Harrison, like so many other early presidents, was a Virginia plantation owner. His father had been signatory to the Declaration of Independence, and his brother a member of the United States Congress/House of Representatives.
When he was 18, Harrison enlisted in the army, and quickly rose through the ranks to become governor of Indiana. It was in this capacity that he defeated a rebellion of Native Americans under the leadership of Tecumseh. At the Battle of Tippecanoe in 1811, Tecumseh was killed; Harrison was promoted to general and fought with distinction in the War of 1812.
After the war, he was elected to various political offices, including the House of Representatives and the U.S. Senate. He was a candidate for President in 1836, but lost the election to Martin Van Buren. He was a candidate again in 1840, when he won largely because of his heroic military record and the fact that there had been a severe economic downturn. His vice president was John Tyler. Their campaign slogan of "Tippecanoe and Tyler too" is among the most famous in American politics.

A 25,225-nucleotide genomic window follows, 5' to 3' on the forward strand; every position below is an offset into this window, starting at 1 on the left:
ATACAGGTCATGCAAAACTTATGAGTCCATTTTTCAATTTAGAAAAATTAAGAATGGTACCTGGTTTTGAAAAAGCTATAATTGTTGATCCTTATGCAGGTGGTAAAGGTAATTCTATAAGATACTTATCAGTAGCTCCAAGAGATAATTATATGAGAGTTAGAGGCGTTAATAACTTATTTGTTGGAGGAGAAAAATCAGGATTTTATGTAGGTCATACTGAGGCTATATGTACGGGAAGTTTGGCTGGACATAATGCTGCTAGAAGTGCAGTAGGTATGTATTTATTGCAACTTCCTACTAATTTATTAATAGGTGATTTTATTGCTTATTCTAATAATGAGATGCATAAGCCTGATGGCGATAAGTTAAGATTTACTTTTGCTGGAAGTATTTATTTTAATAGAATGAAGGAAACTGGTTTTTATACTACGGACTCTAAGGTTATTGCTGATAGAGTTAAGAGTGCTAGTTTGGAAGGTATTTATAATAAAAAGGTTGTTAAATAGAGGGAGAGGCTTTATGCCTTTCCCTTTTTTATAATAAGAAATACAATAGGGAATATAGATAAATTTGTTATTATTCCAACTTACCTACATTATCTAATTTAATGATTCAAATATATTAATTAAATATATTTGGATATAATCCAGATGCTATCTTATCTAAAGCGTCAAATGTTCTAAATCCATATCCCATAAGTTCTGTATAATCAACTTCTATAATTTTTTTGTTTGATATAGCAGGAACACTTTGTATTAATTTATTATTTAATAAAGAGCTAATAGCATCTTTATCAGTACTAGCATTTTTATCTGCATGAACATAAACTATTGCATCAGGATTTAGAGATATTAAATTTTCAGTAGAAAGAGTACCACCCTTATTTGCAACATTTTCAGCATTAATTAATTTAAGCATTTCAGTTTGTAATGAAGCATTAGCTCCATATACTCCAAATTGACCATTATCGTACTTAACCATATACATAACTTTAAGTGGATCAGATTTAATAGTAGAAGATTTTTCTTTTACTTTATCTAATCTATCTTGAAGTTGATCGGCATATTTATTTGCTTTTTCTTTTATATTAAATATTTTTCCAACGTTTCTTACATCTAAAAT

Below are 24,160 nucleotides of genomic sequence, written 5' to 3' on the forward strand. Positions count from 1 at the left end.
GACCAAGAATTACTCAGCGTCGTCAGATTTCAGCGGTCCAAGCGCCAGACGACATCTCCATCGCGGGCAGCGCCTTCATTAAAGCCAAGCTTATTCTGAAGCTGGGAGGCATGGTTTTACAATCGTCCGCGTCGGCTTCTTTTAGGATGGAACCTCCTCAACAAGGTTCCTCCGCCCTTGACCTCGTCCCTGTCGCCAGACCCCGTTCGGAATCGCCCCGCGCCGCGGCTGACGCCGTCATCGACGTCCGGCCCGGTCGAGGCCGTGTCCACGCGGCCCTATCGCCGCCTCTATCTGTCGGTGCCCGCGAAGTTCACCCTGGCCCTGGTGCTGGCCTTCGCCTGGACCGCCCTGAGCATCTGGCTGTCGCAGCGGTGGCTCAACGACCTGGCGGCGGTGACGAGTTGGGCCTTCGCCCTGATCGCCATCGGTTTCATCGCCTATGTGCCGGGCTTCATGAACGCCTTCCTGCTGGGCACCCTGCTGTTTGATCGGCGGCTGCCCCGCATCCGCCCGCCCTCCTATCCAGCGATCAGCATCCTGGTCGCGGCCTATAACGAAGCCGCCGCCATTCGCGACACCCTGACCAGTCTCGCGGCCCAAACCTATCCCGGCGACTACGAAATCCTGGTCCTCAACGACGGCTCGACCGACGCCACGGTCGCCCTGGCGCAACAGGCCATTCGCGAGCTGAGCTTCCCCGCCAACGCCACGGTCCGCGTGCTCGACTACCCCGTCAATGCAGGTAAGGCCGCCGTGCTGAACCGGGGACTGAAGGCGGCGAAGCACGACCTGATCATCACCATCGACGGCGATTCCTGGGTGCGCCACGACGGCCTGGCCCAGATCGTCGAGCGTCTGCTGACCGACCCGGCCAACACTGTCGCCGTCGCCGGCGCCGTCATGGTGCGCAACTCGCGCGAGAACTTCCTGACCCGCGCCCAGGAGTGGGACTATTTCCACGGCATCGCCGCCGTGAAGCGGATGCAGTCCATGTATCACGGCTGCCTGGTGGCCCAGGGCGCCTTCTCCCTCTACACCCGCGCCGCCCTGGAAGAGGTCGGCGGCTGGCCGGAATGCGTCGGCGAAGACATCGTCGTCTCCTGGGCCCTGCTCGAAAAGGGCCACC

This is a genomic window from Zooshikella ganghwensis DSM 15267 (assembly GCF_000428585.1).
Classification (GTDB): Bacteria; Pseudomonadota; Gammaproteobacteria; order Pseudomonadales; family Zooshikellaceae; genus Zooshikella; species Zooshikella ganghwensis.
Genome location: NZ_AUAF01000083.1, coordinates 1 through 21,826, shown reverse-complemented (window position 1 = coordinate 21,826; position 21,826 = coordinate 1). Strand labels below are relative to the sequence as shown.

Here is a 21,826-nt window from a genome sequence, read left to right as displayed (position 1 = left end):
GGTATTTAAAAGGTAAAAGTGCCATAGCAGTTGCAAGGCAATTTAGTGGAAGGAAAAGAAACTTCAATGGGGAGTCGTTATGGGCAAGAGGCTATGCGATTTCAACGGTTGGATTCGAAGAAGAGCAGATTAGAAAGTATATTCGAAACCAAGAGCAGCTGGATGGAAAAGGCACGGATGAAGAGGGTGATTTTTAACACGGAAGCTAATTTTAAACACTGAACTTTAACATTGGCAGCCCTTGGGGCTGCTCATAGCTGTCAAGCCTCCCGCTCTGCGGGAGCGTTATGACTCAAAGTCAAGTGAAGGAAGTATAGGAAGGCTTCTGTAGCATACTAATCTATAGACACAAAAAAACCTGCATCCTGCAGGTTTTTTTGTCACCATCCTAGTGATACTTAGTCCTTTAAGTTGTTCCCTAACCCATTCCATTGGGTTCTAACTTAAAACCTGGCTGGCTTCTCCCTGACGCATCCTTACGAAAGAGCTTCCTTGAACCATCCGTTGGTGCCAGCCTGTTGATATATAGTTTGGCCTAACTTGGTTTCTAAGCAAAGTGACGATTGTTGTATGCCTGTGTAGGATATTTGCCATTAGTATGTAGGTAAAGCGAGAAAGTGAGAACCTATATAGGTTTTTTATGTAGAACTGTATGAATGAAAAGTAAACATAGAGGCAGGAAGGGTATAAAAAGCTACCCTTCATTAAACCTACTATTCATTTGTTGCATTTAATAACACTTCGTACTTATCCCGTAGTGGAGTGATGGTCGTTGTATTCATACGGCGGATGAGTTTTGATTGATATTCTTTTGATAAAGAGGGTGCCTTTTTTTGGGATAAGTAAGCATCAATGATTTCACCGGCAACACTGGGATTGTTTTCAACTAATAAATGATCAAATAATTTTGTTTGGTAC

It was an absurdly cold day, March 4, 1841, when Harrison was to take the oath of office. Nevertheless, he braved the weather with no coat on, and delivered the longest inaugural address in American history, at nearly two hours. During this address he caught a cold, which developed into pneumonia. He passed away a month later, the first American president to die in office.
In fact, all American presidents elected in a year ending with a 0 between 1840 and 1960 died in office, including Harrison, Abraham Lincoln, James Garfield, William McKinley, Warren Harding, Franklin Roosevelt and John F. Kennedy. This has been called "Tecumseh's curse", after the Shawnee leader Harrison killed in 1811. Ronald Reagan did not die in office, although he was elected in 1980.
Harrison's grandson, Benjamin Harrison, was also president, making the two of them the only grandparent-grandchild pair of presidents.